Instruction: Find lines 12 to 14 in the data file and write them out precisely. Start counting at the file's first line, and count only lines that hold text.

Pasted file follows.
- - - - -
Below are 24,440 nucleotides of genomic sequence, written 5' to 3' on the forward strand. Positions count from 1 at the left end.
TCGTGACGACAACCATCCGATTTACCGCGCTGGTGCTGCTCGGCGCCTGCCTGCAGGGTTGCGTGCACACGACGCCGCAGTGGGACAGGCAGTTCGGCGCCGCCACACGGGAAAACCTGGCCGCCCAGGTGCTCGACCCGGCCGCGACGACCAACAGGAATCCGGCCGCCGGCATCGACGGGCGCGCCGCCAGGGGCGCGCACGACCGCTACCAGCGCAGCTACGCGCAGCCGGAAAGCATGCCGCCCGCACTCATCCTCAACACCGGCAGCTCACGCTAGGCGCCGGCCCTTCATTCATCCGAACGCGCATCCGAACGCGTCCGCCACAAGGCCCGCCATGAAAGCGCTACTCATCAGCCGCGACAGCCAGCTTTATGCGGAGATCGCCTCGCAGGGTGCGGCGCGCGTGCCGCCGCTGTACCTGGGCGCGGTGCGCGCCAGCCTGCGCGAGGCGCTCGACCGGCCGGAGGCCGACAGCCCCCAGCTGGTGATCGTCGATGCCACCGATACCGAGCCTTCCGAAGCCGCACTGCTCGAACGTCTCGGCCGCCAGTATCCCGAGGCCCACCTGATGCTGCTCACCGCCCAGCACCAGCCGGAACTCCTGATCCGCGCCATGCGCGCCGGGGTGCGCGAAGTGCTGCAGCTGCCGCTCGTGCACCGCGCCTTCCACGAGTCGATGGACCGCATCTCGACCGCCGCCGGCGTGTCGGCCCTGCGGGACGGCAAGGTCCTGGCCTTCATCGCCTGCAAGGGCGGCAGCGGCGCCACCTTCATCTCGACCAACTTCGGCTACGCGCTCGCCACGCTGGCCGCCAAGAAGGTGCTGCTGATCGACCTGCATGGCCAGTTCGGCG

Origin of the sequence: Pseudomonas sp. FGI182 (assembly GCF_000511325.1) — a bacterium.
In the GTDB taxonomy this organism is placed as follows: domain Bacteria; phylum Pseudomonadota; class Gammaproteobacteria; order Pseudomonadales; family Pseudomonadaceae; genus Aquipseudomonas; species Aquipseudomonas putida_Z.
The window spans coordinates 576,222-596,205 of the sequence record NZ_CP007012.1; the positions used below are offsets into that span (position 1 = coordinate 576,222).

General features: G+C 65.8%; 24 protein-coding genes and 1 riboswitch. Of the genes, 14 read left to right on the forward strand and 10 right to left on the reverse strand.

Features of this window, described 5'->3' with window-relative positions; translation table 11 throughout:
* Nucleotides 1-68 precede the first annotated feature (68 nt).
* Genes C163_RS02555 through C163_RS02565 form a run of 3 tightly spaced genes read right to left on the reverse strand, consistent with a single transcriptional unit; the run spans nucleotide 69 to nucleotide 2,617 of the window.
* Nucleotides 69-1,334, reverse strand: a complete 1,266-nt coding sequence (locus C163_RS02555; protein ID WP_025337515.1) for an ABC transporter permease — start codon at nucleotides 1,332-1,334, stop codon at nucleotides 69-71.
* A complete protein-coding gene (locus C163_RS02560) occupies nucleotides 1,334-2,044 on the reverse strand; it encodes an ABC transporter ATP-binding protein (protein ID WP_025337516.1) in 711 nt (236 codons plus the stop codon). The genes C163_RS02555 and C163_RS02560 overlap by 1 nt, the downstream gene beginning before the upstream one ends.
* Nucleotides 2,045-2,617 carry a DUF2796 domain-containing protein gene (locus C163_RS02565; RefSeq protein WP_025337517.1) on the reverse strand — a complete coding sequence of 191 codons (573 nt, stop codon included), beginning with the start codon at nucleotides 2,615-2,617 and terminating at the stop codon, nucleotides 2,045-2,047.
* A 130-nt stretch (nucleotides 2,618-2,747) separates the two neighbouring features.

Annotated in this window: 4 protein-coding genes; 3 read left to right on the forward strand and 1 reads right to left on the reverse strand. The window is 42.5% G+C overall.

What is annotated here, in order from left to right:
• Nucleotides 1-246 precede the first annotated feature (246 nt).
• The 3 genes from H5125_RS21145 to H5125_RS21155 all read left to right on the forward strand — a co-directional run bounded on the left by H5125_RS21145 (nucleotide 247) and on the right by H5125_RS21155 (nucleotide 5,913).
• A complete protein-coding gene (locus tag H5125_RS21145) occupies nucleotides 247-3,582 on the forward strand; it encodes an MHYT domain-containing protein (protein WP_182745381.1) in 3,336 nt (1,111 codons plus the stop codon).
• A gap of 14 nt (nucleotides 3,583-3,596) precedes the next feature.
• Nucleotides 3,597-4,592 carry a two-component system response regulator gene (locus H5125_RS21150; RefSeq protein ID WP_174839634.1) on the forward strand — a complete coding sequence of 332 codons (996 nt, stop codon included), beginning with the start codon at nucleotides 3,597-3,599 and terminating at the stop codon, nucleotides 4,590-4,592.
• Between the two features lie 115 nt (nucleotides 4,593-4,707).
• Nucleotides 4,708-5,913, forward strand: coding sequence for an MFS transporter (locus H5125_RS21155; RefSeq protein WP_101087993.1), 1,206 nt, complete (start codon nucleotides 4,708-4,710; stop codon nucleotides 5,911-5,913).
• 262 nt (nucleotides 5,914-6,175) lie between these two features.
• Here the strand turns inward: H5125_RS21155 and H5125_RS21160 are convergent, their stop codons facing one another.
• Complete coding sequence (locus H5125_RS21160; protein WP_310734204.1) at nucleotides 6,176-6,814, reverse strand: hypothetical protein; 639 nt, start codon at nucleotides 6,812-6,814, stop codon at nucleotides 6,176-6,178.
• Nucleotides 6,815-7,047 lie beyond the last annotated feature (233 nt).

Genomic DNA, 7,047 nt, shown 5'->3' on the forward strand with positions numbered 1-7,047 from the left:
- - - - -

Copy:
* Nucleotides 2,045-2,617 carry a DUF2796 domain-containing protein gene (locus C163_RS02565; RefSeq protein WP_025337517.1) on the reverse strand — a complete coding sequence of 191 codons (573 nt, stop codon included), beginning with the start codon at nucleotides 2,615-2,617 and terminating at the stop codon, nucleotides 2,045-2,047.
* A 130-nt stretch (nucleotides 2,618-2,747) separates the two neighbouring features.

Annotated in this window: 4 protein-coding genes; 3 read left to right on the forward strand and 1 reads right to left on the reverse strand. The window is 42.5% G+C overall.